LCP reports for hard vs soft navigations in the Console, examples

The first result is a static (hard) navigation, which was reported when I reloaded the React app (its navigationType is reload). Its LCP value is 150.6 milliseconds, which gets the ‘good’ rating.

The second result is a dynamic (soft) navigation, which was reported when I clicked the ‘Contact’ footer link inside the application (its navigationType is soft-navigation). As could be expected, it has a much lower LCP value (46.69 milliseconds) than the hard navigation because the single page application was already loaded in the browser.

5. Report Soft Navigations for All the Web Vitals

If you want to add soft navigation reporting to all the available Web Vitals, change the code in the reportWebVitals.js file as follows:

const  reportWebVitals  =  onPerfEntry  => {
if (onPerfEntry && onPerfEntry instanceof Function) {
import('web-vitals').then(({ onTTFB, onFCP, onLCP, onCLS, onFID, onINP }) => {
onTTFB(onPerfEntry, {reportSoftNavs: true});
onFCP(onPerfEntry, {reportSoftNavs: true});
onLCP(onPerfEntry, {reportSoftNavs: true});
onCLS(onPerfEntry, {reportSoftNavs: true});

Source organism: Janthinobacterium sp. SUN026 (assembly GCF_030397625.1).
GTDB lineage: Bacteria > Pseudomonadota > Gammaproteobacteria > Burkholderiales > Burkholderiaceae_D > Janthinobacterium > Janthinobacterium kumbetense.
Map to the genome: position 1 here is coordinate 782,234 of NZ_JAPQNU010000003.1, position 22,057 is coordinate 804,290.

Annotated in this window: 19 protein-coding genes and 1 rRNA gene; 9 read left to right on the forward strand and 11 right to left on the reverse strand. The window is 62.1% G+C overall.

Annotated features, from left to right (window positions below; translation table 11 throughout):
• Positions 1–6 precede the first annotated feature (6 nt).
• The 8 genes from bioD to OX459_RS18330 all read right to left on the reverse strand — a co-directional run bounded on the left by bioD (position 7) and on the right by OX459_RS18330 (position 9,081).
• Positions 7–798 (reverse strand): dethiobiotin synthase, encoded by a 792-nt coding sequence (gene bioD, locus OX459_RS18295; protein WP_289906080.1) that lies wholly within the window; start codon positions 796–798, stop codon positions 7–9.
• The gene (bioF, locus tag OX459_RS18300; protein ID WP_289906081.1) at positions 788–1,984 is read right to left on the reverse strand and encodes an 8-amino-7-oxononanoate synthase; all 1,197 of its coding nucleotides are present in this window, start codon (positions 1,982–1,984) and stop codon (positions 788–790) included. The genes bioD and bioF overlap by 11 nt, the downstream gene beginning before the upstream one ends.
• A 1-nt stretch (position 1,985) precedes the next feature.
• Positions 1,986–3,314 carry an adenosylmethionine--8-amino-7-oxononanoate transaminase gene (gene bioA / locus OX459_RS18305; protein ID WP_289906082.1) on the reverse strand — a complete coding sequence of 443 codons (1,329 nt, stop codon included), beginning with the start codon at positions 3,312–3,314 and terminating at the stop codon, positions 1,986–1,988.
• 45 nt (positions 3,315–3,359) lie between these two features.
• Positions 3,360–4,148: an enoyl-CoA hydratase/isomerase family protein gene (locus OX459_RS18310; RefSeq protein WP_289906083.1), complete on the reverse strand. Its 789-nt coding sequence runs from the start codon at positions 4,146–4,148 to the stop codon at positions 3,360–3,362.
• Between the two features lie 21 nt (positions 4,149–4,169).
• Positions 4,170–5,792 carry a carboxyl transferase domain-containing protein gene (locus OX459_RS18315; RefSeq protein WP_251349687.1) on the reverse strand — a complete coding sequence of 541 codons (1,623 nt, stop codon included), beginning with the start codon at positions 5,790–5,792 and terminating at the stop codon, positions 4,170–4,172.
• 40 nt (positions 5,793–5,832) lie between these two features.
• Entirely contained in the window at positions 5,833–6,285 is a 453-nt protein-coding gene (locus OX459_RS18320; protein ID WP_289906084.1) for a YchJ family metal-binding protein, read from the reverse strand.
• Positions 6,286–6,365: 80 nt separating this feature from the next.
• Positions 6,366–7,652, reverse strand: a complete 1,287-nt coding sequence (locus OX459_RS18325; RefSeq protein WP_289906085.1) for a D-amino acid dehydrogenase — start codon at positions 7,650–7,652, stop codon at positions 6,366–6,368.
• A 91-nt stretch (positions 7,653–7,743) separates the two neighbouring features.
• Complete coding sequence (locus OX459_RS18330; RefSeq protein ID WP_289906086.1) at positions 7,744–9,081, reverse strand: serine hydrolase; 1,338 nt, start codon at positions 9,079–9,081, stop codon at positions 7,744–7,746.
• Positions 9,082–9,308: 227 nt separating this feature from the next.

onFID(onPerfEntry, {reportSoftNavs: true});
onINP(onPerfEntry, {reportSoftNavs: true});
});
}
};

export default reportWebVitals;

Depending on which metrics you want to collect, remove the respective lines from the code snippet above.

Conclusion

In this tutorial, we looked into how you can add soft navigation reporting for Web Vitals to a React app, but you can implement it in any other JavaScript UI frameworks and native JavaScript too.

While soft navigation reporting is still in an experimental phase, adding it to your React or other single page application can help you:

  • better understand how Web Vitals change as people are using your application
  • your SPA will be less of a black box performance-wise
  • identify performance issues and improve the user experience

For more details, check out our article on the theoretical background of soft navigation reporting, too.